She advocates taking time seriously. “So I do hear from a lot of my MBAs, a lot of the executives I chat with, saying, ‘Well, once I get this title, once I hit this number in the bank, then I can start focusing on what I would like to do with my time. But it’s not until I achieve this title or achieve this amount of money in the bank that I’m really going to take time seriously.’”

How do you value your time? How can you use that valuation to inform your decision of when to retire?

If you have a pension, waiting a year can make a HUGE difference between vesting into income or not. For most pension holdings, when they qualify for income is the most pivotal factor for when to retire.

This could be a million-dollar decision. Don’t retire before you get your pension.

(The other big decision is whether you take your pension as a lump sum or as payments)

There are a few considerations to think about with regards to delaying retirement and what that means for your Social Security retirement income.

First, you can retire from work and delay the start of Social Security. And if this is your decision, then when you retire might not have appreciable financial considerations.

However, if you need to start Social Security right away after you retire and you haven’t yet turned 70, then you may take a financial hit. Depending on your Social Security earnings and how long you live, the difference between starting Social Security at age 62 and age 70 can be a $500,000 decision in lifetime value.

But, what is the difference of just delaying the start of Social Security for one year?

Higher Earner: Let’s say you are a relatively high earner and will be earning the maximum Social Security benefit available. If this is true, then your monthly benefit at your Full Retirement Age (66 for most people) would be around $3100. If you were to delay for a year, then you could boost your monthly benefit to around $3300. That is a $200 monthly and a $2400 a year difference. The boost would result in almost an extra $50,000 over a 20-year retirement. 

Average Earner: What about someone more average? Does delaying a year still make a big difference? The average Social Security benefit at Full Retirement Age is $1,500. Delaying the start for two years boosts monthly income by an extra $200. That is a $2,400 a year difference and would result in an extra $48,000 over a 20-year retirement.

So, delaying retirement a year can indeed make a big difference in Social Security income because it is a decision that impacts you not just in one year, but over your lifetime.

Model different Social Security start ages in the NewRetirement Planner.

Retirement and retirement planning depends on a variety of inter-related levers: your income, expenses, how much you save, and how much you withdraw from savings will all be impacted whether or not you have work income.

Here are some estimates of what delaying retirement by a year might mean with regards to work income:

Let’s start with the obvious. Delaying retirement gives you an extra year of income. And that is no small chunk of change at probably $50,000 or more, perhaps much more.

Retiring early simply means that you aren’t banking that money or are able to use it for living expenses (and you need to pay for life somehow).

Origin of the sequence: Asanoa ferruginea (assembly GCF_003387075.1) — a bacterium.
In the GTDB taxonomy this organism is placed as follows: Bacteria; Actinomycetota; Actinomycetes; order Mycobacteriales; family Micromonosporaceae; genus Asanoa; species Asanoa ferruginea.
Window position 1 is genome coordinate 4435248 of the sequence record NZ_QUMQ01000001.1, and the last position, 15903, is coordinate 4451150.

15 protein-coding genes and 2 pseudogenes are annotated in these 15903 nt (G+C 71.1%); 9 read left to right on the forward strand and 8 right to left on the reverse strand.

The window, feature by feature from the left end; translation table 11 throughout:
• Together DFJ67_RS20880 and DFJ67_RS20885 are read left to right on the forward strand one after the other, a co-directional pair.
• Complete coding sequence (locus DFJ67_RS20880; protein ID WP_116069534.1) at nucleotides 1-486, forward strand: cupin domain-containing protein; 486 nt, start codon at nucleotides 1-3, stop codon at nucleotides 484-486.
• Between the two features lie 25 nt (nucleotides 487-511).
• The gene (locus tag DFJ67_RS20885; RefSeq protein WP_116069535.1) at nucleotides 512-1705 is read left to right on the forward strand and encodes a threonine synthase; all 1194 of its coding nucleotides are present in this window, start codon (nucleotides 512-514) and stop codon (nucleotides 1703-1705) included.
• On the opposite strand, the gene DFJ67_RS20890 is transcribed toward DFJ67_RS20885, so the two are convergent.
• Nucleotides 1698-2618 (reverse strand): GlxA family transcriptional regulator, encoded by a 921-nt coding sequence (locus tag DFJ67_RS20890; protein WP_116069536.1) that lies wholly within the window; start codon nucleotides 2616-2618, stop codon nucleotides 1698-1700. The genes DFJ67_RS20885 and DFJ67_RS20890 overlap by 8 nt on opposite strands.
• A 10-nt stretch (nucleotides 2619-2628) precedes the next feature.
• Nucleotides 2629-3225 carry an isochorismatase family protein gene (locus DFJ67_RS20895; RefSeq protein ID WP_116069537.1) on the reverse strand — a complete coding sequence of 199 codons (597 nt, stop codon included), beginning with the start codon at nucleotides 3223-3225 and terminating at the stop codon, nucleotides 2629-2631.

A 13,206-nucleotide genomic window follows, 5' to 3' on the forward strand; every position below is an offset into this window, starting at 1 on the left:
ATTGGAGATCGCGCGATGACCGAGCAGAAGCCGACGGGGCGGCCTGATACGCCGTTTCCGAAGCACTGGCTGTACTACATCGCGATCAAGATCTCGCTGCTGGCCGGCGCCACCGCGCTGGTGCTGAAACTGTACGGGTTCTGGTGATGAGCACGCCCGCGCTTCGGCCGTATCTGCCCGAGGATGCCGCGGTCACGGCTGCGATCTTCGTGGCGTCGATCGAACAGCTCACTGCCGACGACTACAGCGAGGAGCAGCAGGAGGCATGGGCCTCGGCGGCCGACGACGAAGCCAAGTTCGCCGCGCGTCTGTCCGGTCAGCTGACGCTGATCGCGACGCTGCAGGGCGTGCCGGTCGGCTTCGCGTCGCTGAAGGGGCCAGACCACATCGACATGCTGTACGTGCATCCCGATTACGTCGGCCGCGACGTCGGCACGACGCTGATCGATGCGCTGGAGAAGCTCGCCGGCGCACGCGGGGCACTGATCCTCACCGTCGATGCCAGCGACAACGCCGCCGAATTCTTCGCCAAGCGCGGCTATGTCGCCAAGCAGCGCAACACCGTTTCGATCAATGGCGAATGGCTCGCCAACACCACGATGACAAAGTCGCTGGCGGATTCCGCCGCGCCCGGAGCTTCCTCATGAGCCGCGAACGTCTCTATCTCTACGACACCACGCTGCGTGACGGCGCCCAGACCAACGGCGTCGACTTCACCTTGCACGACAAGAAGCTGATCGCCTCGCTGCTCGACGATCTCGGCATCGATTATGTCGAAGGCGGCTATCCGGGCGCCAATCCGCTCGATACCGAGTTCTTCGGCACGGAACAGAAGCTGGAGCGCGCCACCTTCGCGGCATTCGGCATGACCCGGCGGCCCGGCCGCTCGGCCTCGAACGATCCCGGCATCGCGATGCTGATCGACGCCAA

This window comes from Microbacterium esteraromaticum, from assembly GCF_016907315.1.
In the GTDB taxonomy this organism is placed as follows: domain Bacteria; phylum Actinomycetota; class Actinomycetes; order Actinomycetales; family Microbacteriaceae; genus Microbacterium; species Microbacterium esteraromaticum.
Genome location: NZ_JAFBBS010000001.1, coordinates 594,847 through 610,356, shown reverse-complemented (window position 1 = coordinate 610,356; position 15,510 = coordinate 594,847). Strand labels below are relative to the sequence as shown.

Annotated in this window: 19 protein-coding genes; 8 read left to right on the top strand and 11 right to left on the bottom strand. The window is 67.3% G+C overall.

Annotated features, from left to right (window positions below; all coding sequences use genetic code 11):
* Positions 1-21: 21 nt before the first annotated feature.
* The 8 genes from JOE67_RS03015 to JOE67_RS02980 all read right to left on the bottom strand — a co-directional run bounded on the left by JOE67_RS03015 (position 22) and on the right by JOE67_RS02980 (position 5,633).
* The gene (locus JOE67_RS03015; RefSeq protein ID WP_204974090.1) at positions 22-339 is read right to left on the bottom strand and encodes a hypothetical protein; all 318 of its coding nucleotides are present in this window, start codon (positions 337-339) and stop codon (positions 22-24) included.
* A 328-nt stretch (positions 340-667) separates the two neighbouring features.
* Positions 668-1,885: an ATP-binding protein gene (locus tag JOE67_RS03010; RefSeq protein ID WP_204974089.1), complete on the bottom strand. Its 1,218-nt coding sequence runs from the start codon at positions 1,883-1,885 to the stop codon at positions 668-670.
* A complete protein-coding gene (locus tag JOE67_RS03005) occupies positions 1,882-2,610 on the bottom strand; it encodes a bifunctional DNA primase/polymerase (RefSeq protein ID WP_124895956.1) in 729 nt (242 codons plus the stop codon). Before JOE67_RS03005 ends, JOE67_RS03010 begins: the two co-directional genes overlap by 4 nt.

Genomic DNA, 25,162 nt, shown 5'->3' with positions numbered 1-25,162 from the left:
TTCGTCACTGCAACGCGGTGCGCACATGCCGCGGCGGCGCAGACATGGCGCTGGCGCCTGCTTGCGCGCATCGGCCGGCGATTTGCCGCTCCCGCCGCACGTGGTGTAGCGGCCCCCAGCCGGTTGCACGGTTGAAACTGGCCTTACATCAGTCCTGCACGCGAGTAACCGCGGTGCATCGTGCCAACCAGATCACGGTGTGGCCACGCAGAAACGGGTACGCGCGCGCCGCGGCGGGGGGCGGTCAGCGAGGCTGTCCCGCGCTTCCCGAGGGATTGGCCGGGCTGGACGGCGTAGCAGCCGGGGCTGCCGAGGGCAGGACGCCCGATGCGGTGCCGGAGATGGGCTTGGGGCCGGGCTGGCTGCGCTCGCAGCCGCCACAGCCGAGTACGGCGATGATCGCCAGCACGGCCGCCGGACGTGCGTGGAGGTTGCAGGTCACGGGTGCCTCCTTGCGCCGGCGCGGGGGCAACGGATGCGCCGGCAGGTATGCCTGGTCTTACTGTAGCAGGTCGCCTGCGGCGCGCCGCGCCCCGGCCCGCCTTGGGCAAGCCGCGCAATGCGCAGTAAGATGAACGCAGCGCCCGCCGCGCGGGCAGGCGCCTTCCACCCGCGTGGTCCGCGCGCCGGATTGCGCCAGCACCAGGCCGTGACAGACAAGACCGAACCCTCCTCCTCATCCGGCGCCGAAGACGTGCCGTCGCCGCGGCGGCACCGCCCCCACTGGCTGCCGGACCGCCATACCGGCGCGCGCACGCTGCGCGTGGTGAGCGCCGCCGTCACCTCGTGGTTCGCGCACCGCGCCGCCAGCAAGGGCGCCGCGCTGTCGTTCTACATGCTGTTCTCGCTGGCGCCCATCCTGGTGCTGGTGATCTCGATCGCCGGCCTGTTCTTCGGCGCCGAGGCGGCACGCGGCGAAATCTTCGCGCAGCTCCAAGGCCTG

Work income enables you to delay making withdrawals to cover expenses. And, this delay enables the money to stay invested and continue to grow. So, the value of delaying a year can be equal to whatever you would have taken out of savings PLUS your returns on that money.

Many people withdraw about 4% of their savings a year (review 18 of the best withdrawal and retirement income strategies) and the average retirement savings for someone in their 60s is around $200,000.

So, with those averages, delaying that withdrawal for a year would net you $8,000 plus however much your money might appreciate.  (The appreciation might be $1500 over 20 years at a six percent return.)

When you are working, you might have higher (or lower) expenses than when you retire — depending on your personal situation.

You’ll want to think about commuting costs, lunches out, fancy coffee on your way to work and your wardrobe — well, if we ever get out of the pandemic anyway. And, if you choose to retire, you’ll want to carefully consider if your expenses will go up or down. Many people find that they spend a lot more after retirement. Explore best ways to budget for retirement. Or, create a detailed future budget in the NewRetirement Planner.

However, the biggest potential factor with regards to expenses and when to retire might be where you live. If you intend to relocate after retirement, this can be a pretty massive financial factor. Buying and selling a home is a big decision and timing those transactions can mean big swings in value. Relocation is another factor that can be modeled in the NewRetirement Planner.

Expenses can’t be easily generalized — delaying retirement a year might result in a higher or lower burn rate. So, let’s just call it even. (But we really recommend that if you are considering when to retire, do detailed personalized planning so that you can feel confident with your decision.)

First, do you know how much savings you need to have the retirement you want? (Use the NewRetirement Planner to get a detailed and reliable estimate.) If you don’t have enough and an extra year or more in the workforce could get you there, then keep working.